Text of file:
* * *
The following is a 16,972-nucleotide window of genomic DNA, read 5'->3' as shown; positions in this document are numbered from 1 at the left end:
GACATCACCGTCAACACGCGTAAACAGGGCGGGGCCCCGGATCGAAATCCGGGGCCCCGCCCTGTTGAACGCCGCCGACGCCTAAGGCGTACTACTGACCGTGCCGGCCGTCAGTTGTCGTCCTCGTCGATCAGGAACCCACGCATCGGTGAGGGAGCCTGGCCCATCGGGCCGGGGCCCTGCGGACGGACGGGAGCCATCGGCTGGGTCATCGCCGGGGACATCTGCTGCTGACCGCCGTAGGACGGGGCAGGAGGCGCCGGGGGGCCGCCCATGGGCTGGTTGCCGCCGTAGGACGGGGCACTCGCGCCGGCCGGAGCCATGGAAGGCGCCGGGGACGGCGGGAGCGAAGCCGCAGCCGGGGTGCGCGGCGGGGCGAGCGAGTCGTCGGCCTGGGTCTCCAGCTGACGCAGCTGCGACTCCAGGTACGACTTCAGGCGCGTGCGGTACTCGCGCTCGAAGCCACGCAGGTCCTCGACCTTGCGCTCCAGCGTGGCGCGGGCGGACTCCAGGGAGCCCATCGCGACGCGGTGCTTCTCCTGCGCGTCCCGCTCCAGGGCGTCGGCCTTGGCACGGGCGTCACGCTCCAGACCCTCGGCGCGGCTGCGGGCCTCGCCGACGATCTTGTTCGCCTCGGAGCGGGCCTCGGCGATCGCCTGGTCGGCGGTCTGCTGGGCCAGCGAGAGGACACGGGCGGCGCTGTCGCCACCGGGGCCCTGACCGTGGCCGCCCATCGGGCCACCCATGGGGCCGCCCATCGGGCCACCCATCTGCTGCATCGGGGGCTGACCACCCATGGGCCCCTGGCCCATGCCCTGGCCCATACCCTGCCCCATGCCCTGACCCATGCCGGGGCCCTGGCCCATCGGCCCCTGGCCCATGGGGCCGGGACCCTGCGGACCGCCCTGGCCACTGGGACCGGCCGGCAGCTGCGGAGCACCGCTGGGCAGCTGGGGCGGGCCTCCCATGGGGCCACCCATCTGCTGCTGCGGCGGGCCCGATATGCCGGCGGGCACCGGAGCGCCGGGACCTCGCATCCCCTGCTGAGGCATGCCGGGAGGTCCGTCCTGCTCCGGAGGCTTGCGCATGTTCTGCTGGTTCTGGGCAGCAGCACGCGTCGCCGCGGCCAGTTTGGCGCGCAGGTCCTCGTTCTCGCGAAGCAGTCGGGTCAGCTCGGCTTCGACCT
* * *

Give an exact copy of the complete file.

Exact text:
The following is a 16,972-nucleotide window of genomic DNA, read 5'->3' as shown; positions in this document are numbered from 1 at the left end:
GACATCACCGTCAACACGCGTAAACAGGGCGGGGCCCCGGATCGAAATCCGGGGCCCCGCCCTGTTGAACGCCGCCGACGCCTAAGGCGTACTACTGACCGTGCCGGCCGTCAGTTGTCGTCCTCGTCGATCAGGAACCCACGCATCGGTGAGGGAGCCTGGCCCATCGGGCCGGGGCCCTGCGGACGGACGGGAGCCATCGGCTGGGTCATCGCCGGGGACATCTGCTGCTGACCGCCGTAGGACGGGGCAGGAGGCGCCGGGGGGCCGCCCATGGGCTGGTTGCCGCCGTAGGACGGGGCACTCGCGCCGGCCGGAGCCATGGAAGGCGCCGGGGACGGCGGGAGCGAAGCCGCAGCCGGGGTGCGCGGCGGGGCGAGCGAGTCGTCGGCCTGGGTCTCCAGCTGACGCAGCTGCGACTCCAGGTACGACTTCAGGCGCGTGCGGTACTCGCGCTCGAAGCCACGCAGGTCCTCGACCTTGCGCTCCAGCGTGGCGCGGGCGGACTCCAGGGAGCCCATCGCGACGCGGTGCTTCTCCTGCGCGTCCCGCTCCAGGGCGTCGGCCTTGGCACGGGCGTCACGCTCCAGACCCTCGGCGCGGCTGCGGGCCTCGCCGACGATCTTGTTCGCCTCGGAGCGGGCCTCGGCGATCGCCTGGTCGGCGGTCTGCTGGGCCAGCGAGAGGACACGGGCGGCGCTGTCGCCACCGGGGCCCTGACCGTGGCCGCCCATCGGGCCACCCATGGGGCCGCCCATCGGGCCACCCATCTGCTGCATCGGGGGCTGACCACCCATGGGCCCCTGGCCCATGCCCTGGCCCATACCCTGCCCCATGCCCTGACCCATGCCGGGGCCCTGGCCCATCGGCCCCTGGCCCATGGGGCCGGGACCCTGCGGACCGCCCTGGCCACTGGGACCGGCCGGCAGCTGCGGAGCACCGCTGGGCAGCTGGGGCGGGCCTCCCATGGGGCCACCCATCTGCTGCTGCGGCGGGCCCGATATGCCGGCGGGCACCGGAGCGCCGGGACCTCGCATCCCCTGCTGAGGCATGCCGGGAGGTCCGTCCTGCTCCGGAGGCTTGCGCATGTTCTGCTGGTTCTGGGCAGCAGCACGCGTCGCCGCGGCCAGTTTGGCGCGCAGGTCCTCGTTCTCGCGAAGCAGTCGGGTCAGCTCGGCTTCGACCT